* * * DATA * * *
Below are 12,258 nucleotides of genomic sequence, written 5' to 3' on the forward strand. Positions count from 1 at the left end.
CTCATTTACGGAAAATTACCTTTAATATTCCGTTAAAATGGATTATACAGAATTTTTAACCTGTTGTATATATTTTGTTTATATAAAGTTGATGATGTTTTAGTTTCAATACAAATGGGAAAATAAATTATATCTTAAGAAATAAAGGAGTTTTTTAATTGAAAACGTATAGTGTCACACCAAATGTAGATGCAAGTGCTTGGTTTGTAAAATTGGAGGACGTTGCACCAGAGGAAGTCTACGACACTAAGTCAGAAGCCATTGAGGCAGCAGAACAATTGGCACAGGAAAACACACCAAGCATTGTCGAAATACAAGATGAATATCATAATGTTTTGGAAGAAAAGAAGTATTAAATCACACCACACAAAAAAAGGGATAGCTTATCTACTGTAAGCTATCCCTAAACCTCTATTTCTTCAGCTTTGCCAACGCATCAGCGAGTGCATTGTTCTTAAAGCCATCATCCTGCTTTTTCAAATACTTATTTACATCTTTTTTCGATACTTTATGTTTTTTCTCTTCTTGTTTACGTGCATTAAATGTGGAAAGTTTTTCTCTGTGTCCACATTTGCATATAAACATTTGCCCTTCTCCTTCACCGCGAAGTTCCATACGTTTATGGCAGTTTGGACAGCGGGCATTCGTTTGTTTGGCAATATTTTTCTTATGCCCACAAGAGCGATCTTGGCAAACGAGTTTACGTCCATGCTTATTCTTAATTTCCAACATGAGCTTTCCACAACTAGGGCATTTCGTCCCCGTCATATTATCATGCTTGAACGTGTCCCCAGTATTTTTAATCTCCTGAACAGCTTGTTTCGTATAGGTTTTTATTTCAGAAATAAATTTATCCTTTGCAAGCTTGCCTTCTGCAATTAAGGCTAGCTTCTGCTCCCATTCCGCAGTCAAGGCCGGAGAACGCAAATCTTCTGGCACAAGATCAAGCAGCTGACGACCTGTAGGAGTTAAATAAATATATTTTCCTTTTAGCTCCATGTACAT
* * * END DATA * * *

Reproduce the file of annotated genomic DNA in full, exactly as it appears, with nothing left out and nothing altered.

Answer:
Below are 12,258 nucleotides of genomic sequence, written 5' to 3' on the forward strand. Positions count from 1 at the left end.
CTCATTTACGGAAAATTACCTTTAATATTCCGTTAAAATGGATTATACAGAATTTTTAACCTGTTGTATATATTTTGTTTATATAAAGTTGATGATGTTTTAGTTTCAATACAAATGGGAAAATAAATTATATCTTAAGAAATAAAGGAGTTTTTTAATTGAAAACGTATAGTGTCACACCAAATGTAGATGCAAGTGCTTGGTTTGTAAAATTGGAGGACGTTGCACCAGAGGAAGTCTACGACACTAAGTCAGAAGCCATTGAGGCAGCAGAACAATTGGCACAGGAAAACACACCAAGCATTGTCGAAATACAAGATGAATATCATAATGTTTTGGAAGAAAAGAAGTATTAAATCACACCACACAAAAAAAGGGATAGCTTATCTACTGTAAGCTATCCCTAAACCTCTATTTCTTCAGCTTTGCCAACGCATCAGCGAGTGCATTGTTCTTAAAGCCATCATCCTGCTTTTTCAAATACTTATTTACATCTTTTTTCGATACTTTATGTTTTTTCTCTTCTTGTTTACGTGCATTAAATGTGGAAAGTTTTTCTCTGTGTCCACATTTGCATATAAACATTTGCCCTTCTCCTTCACCGCGAAGTTCCATACGTTTATGGCAGTTTGGACAGCGGGCATTCGTTTGTTTGGCAATATTTTTCTTATGCCCACAAGAGCGATCTTGGCAAACGAGTTTACGTCCATGCTTATTCTTAATTTCCAACATGAGCTTTCCACAACTAGGGCATTTCGTCCCCGTCATATTATCATGCTTGAACGTGTCCCCAGTATTTTTAATCTCCTGAACAGCTTGTTTCGTATAGGTTTTTATTTCAGAAATAAATTTATCCTTTGCAAGCTTGCCTTCTGCAATTAAGGCTAGCTTCTGCTCCCATTCCGCAGTCAAGGCCGGAGAACGCAAATCTTCTGGCACAAGATCAAGCAGCTGACGACCTGTAGGAGTTAAATAAATATATTTTCCTTTTAGCTCCATGTACAT